[0029] The adhesive sheet of the invention with the construction described above can also have a scratch resistance of a level sufficiently suited for the purpose of protecting images on image-formed media (for example, 2H or greater with evaluation by a pencil hardness test in accordance with JIS K 5400).

[0030] The protective layer itself preferably has sufficient transparency to allow images to be satisfactorily visible on attachment surface. In such cases, the rigid beads are preferably transparent beads, such as inorganic oxide beads, glass beads, ceramic beads, glass ceramic beads or the like. From this standpoint, the beads are preferably of high transparency with as large a diameter as possible. The diameter of the beads will typically be 5-100 μm, and preferably 10-50 μm. In most cases, the diameter of the beads can be measured with image processing equipment using an optical microscope.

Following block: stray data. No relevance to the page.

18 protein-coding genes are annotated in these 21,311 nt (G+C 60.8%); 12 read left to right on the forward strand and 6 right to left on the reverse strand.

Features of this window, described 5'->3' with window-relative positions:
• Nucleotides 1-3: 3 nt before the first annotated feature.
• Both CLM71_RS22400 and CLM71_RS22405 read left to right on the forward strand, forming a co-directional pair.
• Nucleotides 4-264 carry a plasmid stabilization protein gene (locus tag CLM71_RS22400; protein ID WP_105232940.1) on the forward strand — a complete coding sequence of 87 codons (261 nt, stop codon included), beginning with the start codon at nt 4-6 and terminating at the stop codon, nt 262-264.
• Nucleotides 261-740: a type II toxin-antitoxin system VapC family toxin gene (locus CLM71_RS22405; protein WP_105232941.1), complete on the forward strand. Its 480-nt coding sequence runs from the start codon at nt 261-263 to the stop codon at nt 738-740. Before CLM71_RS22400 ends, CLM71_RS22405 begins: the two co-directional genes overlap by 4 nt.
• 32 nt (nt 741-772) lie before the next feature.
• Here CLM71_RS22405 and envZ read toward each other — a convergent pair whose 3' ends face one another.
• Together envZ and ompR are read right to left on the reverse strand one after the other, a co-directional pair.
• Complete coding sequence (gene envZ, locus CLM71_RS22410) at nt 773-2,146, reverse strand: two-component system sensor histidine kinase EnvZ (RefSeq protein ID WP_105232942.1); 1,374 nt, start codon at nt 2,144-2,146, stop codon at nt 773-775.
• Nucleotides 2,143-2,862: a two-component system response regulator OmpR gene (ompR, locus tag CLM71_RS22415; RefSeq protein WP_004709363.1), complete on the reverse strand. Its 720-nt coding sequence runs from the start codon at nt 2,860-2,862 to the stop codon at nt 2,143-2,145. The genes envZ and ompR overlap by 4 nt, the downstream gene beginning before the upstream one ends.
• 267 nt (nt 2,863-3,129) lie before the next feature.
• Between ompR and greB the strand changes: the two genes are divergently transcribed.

[0031] The adhesive sheet of the invention has a surface layer comprising a cured resin and rigid beads dispersed in the cured resin, and therefore hides irregularities on attachment surface even when its thickness is relatively low. Consequently, even when attached to the surface of image-formed media that is affixed to floors or walls with irregularities of relatively large dimensions, it is possible to enhance the smoothness of the adhesive sheet surface after attachment. It is also possible to impart an adequate protective effect, i.e. adequate abrasion resistance and scratch resistance, to walls and floors by attachment (covering) with the adhesive sheet. The thickness of the support (i.e. the laminate comprising the base layer and the protective layer) is in the range of preferably 80-480 μm, and more preferably 90-400 μm. If the thickness of the support is too small, it may not be possible to enhance the smoothness of the sheet surface after attachment, or it may not be possible to impart sufficient strength to the attachment surface. Conversely, if it is too large the bulk is increased, and this may impair the appearance of the surrounding area including the site of attachment.